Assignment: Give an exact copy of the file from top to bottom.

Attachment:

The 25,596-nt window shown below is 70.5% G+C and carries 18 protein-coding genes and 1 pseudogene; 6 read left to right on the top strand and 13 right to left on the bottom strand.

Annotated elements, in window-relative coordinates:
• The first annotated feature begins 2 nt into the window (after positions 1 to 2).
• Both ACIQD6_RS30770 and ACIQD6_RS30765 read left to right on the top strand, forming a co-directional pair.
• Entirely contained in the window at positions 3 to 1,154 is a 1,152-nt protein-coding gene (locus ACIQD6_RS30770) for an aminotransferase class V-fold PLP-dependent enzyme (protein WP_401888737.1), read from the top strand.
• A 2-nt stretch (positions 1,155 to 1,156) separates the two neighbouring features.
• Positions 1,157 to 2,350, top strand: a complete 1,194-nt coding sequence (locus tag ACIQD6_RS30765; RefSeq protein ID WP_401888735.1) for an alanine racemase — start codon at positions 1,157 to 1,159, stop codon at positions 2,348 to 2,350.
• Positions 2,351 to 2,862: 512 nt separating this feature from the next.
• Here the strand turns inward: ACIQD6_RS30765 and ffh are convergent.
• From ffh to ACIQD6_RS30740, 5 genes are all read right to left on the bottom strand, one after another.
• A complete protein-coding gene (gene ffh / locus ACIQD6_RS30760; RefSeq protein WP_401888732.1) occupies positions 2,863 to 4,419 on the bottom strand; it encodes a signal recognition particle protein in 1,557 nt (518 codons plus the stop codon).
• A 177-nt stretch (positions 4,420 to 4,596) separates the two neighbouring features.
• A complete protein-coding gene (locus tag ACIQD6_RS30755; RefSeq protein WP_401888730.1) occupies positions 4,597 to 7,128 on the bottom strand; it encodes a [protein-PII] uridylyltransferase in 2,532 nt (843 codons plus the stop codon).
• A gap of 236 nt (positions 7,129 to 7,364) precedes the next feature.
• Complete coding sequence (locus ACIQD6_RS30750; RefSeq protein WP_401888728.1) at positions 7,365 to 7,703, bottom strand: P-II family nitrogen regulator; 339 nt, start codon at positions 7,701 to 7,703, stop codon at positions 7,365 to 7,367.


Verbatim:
The 25,596-nt window shown below is 70.5% G+C and carries 18 protein-coding genes and 1 pseudogene; 6 read left to right on the top strand and 13 right to left on the bottom strand.

Annotated elements, in window-relative coordinates:
• The first annotated feature begins 2 nt into the window (after positions 1 to 2).
• Both ACIQD6_RS30770 and ACIQD6_RS30765 read left to right on the top strand, forming a co-directional pair.
• Entirely contained in the window at positions 3 to 1,154 is a 1,152-nt protein-coding gene (locus ACIQD6_RS30770) for an aminotransferase class V-fold PLP-dependent enzyme (protein WP_401888737.1), read from the top strand.
• A 2-nt stretch (positions 1,155 to 1,156) separates the two neighbouring features.
• Positions 1,157 to 2,350, top strand: a complete 1,194-nt coding sequence (locus tag ACIQD6_RS30765; RefSeq protein ID WP_401888735.1) for an alanine racemase — start codon at positions 1,157 to 1,159, stop codon at positions 2,348 to 2,350.
• Positions 2,351 to 2,862: 512 nt separating this feature from the next.
• Here the strand turns inward: ACIQD6_RS30765 and ffh are convergent.
• From ffh to ACIQD6_RS30740, 5 genes are all read right to left on the bottom strand, one after another.
• A complete protein-coding gene (gene ffh / locus ACIQD6_RS30760; RefSeq protein WP_401888732.1) occupies positions 2,863 to 4,419 on the bottom strand; it encodes a signal recognition particle protein in 1,557 nt (518 codons plus the stop codon).
• A 177-nt stretch (positions 4,420 to 4,596) separates the two neighbouring features.
• A complete protein-coding gene (locus tag ACIQD6_RS30755; RefSeq protein WP_401888730.1) occupies positions 4,597 to 7,128 on the bottom strand; it encodes a [protein-PII] uridylyltransferase in 2,532 nt (843 codons plus the stop codon).
• A gap of 236 nt (positions 7,129 to 7,364) precedes the next feature.
• Complete coding sequence (locus ACIQD6_RS30750; RefSeq protein WP_401888728.1) at positions 7,365 to 7,703, bottom strand: P-II family nitrogen regulator; 339 nt, start codon at positions 7,701 to 7,703, stop codon at positions 7,365 to 7,367.